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- Serbian tennis player
Novak Djokovic is "being held captive" in a room guarded by police after arriving in Melbourne for the upcoming Australian Open, the tennis star's father has alleged.
World number one Djokovic announced on Tuesday that he had received a medical exemption to play in the tournament he has won a record nine times.
That medical exemption was expected to allow Djokovic to enter the country, regardless of his vaccination status, which he has yet to formally disclose.
However, the Victorian government reportedly rejected an application from Border Force as a member of Djokovic's support team made an error in requesting a sub-class of visa.
Further doubt was cast over Djokovic's chances of being allowed to contest the first grand slam of the year when Jaala Pulford, the acting sports minister of the state of Victoria, later declared on social media that the Serbian's application will not be supported.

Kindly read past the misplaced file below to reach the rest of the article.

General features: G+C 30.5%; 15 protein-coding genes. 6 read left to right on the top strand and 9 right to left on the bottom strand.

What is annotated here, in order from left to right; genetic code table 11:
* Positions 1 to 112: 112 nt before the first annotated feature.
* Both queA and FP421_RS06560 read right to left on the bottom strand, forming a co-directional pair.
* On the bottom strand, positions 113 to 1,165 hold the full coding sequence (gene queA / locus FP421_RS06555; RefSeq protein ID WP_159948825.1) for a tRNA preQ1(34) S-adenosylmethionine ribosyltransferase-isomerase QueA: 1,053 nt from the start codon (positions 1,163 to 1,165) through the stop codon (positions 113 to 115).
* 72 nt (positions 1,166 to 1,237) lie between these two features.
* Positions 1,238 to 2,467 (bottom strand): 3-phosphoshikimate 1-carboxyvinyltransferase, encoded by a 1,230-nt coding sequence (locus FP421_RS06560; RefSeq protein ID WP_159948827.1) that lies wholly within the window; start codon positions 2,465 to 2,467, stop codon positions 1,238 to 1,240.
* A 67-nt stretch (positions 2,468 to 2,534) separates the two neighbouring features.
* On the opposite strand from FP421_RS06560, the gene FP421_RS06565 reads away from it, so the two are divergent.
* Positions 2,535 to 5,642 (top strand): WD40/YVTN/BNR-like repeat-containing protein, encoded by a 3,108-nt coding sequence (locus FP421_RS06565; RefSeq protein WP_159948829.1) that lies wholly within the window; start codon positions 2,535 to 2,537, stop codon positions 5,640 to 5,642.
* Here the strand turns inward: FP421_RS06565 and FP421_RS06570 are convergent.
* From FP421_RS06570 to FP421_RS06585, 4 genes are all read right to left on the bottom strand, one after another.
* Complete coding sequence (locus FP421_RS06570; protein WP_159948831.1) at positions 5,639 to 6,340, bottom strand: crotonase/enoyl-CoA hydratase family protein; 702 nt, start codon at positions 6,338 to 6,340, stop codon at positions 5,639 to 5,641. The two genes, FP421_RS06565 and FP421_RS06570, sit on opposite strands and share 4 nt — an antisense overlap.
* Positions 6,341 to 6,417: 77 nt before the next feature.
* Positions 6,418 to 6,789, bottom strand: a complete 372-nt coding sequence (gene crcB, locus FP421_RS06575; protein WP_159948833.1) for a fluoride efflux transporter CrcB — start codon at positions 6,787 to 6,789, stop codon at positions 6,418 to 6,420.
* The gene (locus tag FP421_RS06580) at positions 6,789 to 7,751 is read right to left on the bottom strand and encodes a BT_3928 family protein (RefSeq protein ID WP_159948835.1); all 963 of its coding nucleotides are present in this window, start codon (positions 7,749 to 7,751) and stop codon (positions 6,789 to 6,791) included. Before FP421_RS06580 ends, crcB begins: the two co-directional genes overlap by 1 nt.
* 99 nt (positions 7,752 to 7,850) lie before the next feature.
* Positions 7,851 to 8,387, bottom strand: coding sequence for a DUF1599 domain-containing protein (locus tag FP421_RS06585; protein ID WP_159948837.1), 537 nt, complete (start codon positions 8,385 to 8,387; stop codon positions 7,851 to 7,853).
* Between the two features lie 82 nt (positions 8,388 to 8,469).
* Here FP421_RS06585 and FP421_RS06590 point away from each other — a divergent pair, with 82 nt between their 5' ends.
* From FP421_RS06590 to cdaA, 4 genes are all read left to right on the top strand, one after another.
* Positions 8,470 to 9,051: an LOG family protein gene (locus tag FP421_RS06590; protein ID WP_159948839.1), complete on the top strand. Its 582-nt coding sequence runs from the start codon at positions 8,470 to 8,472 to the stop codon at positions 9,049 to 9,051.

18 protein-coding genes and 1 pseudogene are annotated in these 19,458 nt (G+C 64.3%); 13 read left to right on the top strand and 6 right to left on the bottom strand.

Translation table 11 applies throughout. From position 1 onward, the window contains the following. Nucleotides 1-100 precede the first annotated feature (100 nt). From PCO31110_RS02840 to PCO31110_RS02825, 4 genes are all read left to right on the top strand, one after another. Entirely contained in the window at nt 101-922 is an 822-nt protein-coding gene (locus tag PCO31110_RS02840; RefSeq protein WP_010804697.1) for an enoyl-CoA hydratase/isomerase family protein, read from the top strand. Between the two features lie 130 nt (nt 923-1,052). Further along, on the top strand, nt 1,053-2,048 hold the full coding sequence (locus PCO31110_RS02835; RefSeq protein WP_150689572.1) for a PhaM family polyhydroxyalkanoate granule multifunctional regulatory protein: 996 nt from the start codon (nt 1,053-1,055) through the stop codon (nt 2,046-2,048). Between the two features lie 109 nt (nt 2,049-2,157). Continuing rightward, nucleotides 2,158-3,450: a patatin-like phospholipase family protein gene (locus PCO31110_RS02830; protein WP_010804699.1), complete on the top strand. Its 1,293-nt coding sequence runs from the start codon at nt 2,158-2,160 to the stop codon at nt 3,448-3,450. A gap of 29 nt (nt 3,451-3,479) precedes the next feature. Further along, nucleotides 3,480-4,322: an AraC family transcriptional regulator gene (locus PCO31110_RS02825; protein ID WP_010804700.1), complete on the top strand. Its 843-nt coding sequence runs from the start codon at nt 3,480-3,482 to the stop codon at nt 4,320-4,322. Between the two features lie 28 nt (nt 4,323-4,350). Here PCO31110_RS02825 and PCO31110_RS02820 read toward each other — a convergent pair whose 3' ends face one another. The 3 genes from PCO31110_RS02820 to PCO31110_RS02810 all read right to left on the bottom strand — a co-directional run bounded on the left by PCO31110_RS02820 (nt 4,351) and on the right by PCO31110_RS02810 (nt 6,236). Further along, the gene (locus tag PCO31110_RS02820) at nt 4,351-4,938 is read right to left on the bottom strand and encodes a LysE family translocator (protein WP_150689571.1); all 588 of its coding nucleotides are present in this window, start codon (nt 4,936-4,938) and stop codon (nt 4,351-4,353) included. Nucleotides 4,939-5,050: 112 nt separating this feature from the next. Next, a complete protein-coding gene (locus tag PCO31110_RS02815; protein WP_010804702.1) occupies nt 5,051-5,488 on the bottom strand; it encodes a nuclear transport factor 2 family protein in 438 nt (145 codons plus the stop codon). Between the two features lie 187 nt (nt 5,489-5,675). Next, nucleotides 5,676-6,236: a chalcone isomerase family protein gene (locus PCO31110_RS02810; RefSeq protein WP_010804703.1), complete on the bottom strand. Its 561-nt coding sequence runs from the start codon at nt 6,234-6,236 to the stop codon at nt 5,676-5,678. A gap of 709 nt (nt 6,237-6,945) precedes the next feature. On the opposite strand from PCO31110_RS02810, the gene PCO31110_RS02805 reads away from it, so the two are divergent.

And amid later reports that the 20-time major winner could be forced to fly back home, Djokovic's father Srdjan hit out at authorities for their treatment of his son.
"Novak is currently in a room which no one can enter," he told the B92 internet portal. "In front of the room are two policemen."
Srdjan added to Russian news agency Sputnik: "I have no idea what's going on. My son has been held captive for five hours.
"This is a fight for the libertarian world, not just a fight for Novak, but a fight for the whole world.
"If they don't let him go in half an hour, we will gather on the street, this is a fight for everyone."
The latest twist in the Djokovic saga comes after Australian prime minister Scott Morrison stated that Djokovic "will be on the next plane home" if he fails to prove he merits medical exemption to play in the tournament.
Australian Open director Craig Tiley insisted on Tuesday that Djokovic had not been given a "special favour" to play in the tournament, which is scheduled to run from January 17 until January 30.